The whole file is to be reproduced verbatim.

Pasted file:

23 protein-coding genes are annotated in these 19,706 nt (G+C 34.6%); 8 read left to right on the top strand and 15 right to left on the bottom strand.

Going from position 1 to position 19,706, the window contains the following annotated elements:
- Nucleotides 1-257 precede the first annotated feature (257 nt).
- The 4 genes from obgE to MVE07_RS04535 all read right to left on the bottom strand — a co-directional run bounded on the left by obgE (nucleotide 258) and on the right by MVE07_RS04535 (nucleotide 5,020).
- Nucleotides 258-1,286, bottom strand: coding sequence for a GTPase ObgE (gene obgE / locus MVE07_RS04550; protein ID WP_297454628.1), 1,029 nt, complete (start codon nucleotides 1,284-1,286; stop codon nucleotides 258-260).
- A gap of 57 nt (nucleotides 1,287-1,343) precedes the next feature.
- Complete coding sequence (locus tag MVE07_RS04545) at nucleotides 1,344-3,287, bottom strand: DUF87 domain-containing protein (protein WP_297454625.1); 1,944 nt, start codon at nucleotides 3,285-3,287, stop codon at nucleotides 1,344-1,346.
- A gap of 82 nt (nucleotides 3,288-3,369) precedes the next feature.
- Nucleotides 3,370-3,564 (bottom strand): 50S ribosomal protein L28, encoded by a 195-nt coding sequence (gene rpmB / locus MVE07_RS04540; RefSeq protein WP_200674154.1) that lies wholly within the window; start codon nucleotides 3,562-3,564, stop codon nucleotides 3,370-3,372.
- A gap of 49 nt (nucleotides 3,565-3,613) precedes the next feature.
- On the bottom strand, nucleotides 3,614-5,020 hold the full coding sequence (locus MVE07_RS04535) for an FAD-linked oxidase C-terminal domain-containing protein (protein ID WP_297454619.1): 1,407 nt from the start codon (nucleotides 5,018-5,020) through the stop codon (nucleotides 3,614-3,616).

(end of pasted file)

23 protein-coding genes are annotated in these 19,706 nt (G+C 34.6%); 8 read left to right on the top strand and 15 right to left on the bottom strand.

Going from position 1 to position 19,706, the window contains the following annotated elements:
- Nucleotides 1-257 precede the first annotated feature (257 nt).
- The 4 genes from obgE to MVE07_RS04535 all read right to left on the bottom strand — a co-directional run bounded on the left by obgE (nucleotide 258) and on the right by MVE07_RS04535 (nucleotide 5,020).
- Nucleotides 258-1,286, bottom strand: coding sequence for a GTPase ObgE (gene obgE / locus MVE07_RS04550; protein ID WP_297454628.1), 1,029 nt, complete (start codon nucleotides 1,284-1,286; stop codon nucleotides 258-260).
- A gap of 57 nt (nucleotides 1,287-1,343) precedes the next feature.
- Complete coding sequence (locus tag MVE07_RS04545) at nucleotides 1,344-3,287, bottom strand: DUF87 domain-containing protein (protein WP_297454625.1); 1,944 nt, start codon at nucleotides 3,285-3,287, stop codon at nucleotides 1,344-1,346.
- A gap of 82 nt (nucleotides 3,288-3,369) precedes the next feature.
- Nucleotides 3,370-3,564 (bottom strand): 50S ribosomal protein L28, encoded by a 195-nt coding sequence (gene rpmB / locus MVE07_RS04540; RefSeq protein WP_200674154.1) that lies wholly within the window; start codon nucleotides 3,562-3,564, stop codon nucleotides 3,370-3,372.
- A gap of 49 nt (nucleotides 3,565-3,613) precedes the next feature.
- On the bottom strand, nucleotides 3,614-5,020 hold the full coding sequence (locus MVE07_RS04535) for an FAD-linked oxidase C-terminal domain-containing protein (protein ID WP_297454619.1): 1,407 nt from the start codon (nucleotides 5,018-5,020) through the stop codon (nucleotides 3,614-3,616).